When he decided to volunteer as a tutor with the Oasis Intergenerational Tutoring program in 2013, Gerald Johnson knew that children would be getting a boost with their reading.
But he has discovered that so much more happens when a child and a caring adult spend some time together, one-on-one.
“I learn from kids, and I get energy from being around them,” says Gerald. “As much as tutoring helps these kids with reading, it’s not all about reading. The kids are inquisitive, and a lot of times they don’t have someone they can talk to about certain things, so they ask me.”
From recruited to recruiting
Gerald learned about the program from his wife, Geraldine, who has been tutoring for eight years.
“She said to me a couple of times, ‘this is something you ought to think about,’ and so I did.”
Gerald now works on recruiting others into the program. In the mornings, he works as a courtesy driver for Dobbs Tire and Auto Centers. As he was dropping off one of his customers recently, they passed McKelvey Elementary School, where Gerald volunteers. He talked about the tutoring program and now that person has become an Oasis tutor.
He is especially committed to recruiting more men into the tutoring program.
“Young boys and girls need to see more male figures that are caring and who are interested in their well-being.”
Gerald worked with four young boys last year and has three new young friends this year. A seasoned tutor, he knows how special these relationships can be.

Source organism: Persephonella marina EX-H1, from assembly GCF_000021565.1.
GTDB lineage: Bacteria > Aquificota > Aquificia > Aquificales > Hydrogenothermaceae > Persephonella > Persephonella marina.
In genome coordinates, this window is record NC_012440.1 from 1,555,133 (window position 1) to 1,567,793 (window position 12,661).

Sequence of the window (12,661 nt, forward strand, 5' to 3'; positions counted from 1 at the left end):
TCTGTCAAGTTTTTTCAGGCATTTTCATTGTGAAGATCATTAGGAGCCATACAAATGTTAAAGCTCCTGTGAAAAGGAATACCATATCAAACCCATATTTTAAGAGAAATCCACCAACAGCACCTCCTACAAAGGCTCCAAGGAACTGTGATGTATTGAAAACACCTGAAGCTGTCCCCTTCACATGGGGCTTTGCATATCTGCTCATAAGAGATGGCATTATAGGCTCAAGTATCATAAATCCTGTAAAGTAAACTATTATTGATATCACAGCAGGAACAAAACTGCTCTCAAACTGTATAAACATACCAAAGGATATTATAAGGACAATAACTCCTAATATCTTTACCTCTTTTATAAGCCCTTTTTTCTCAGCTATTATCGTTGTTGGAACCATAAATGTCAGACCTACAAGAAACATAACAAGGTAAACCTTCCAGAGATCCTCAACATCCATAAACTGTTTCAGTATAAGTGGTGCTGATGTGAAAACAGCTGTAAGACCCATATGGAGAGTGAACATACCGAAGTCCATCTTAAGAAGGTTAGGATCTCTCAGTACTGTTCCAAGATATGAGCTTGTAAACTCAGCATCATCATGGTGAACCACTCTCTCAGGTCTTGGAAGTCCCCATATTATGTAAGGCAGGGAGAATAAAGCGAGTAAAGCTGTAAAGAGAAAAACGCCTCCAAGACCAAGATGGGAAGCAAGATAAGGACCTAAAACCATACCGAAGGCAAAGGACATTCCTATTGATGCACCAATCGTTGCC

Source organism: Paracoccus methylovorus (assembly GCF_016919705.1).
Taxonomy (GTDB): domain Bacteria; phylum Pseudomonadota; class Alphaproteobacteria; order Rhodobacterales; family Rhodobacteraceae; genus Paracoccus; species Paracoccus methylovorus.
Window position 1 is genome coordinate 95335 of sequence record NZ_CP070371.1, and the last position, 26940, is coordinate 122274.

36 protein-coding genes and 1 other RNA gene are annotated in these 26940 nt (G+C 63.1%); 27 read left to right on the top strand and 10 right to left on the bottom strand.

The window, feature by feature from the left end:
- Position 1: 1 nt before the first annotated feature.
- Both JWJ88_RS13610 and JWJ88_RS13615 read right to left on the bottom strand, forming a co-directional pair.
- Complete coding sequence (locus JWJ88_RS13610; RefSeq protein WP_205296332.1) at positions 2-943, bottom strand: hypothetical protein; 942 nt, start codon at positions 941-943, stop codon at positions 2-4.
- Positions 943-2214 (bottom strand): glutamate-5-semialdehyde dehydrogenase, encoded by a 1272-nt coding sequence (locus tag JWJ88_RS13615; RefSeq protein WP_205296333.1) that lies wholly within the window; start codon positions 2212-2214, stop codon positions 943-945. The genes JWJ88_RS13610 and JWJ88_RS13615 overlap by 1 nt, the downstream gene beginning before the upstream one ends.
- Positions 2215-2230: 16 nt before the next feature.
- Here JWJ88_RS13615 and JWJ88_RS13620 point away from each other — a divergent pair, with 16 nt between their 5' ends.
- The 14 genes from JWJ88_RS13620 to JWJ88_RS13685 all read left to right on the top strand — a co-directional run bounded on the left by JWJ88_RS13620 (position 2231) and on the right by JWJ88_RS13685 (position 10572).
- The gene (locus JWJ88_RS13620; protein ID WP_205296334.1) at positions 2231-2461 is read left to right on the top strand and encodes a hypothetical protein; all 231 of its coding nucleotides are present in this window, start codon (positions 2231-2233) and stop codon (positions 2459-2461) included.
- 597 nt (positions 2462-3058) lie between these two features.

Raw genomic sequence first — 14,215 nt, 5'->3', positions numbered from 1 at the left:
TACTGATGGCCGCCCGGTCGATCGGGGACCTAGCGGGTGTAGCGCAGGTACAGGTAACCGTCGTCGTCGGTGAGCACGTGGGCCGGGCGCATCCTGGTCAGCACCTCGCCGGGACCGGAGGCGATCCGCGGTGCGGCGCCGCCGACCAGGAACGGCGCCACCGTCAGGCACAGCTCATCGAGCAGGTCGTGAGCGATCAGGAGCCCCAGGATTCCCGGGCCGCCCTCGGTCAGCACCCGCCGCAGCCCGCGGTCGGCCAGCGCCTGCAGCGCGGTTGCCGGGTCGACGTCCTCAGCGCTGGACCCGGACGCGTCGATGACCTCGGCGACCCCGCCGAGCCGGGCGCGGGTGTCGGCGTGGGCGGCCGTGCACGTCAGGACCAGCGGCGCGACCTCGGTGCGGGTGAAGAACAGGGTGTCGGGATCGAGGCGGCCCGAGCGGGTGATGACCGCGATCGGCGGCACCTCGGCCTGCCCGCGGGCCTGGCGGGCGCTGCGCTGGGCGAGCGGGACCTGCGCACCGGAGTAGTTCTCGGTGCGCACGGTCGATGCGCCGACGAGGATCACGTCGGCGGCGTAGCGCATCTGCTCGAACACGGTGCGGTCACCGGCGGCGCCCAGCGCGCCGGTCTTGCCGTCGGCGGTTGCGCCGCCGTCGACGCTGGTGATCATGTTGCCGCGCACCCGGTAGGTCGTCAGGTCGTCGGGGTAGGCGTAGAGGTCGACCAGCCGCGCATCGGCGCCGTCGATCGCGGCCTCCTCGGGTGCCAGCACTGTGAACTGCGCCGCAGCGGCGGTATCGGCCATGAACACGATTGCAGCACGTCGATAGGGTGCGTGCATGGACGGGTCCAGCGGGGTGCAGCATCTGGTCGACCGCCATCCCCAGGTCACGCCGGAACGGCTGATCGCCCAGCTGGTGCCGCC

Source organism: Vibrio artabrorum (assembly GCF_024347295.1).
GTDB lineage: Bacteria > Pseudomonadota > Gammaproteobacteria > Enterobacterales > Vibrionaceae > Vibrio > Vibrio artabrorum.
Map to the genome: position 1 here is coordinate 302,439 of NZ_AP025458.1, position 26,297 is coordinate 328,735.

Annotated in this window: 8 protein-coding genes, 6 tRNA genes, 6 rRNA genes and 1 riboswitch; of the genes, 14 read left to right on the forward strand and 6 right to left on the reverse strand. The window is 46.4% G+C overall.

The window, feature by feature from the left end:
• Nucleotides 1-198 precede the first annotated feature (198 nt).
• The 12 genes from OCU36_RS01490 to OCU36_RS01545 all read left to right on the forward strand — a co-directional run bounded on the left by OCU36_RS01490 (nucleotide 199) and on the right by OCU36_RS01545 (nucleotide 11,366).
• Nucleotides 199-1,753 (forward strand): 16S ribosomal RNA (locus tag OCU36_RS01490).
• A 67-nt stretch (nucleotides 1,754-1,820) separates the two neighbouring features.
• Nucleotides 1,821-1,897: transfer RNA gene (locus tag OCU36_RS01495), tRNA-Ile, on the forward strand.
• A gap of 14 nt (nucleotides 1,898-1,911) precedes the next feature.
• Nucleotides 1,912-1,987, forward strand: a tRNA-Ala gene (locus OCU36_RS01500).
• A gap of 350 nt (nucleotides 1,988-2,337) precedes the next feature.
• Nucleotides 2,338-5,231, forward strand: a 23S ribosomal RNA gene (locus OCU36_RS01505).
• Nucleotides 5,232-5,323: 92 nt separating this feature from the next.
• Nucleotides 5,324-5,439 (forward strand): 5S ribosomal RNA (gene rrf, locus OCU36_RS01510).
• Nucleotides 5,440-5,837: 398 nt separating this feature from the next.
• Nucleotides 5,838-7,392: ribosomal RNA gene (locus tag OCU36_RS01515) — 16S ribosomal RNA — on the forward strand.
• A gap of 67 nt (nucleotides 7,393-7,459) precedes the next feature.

“I become more than a reading tutor – I am also their mentor and their friend.”
A program of distinction
Gerald is one 4,500 volunteers nationwide working with the Oasis Intergenerational Tutoring program, which pairs children in grades K-3 who need support with older adults who have been trained to use a proven approach to literacy that emphasizes reading, talking and writing. The program is one of six intergenerational programs selected to receive the prestigious 2017 Generations United Programs of Distinction award.
“Achieving this recognition is a major accomplishment,” says Donna Butts, executive director of Generations United. “It says a program employs best practices and effectively engages the young and old while serving the surrounding community.”
Generations United launched the Program of Distinction designation in 2010 to recognize excellence while celebrating the rich diversity among intergenerational programs. Since then, 32 such programs have been selected. Programs of Distinction are selected based on evidence-based standards for quality programming, such as preparing participants, staff training, partner engagement and evaluation.
This is the second Program of Distinction designation received by Oasis. CATCH Healthy Habits, an evidence-based Oasis intergenerational health program, was named a Program of Distinction in 2014.
To learn more about Oasis tutoring, visit www.oasistutoring.org.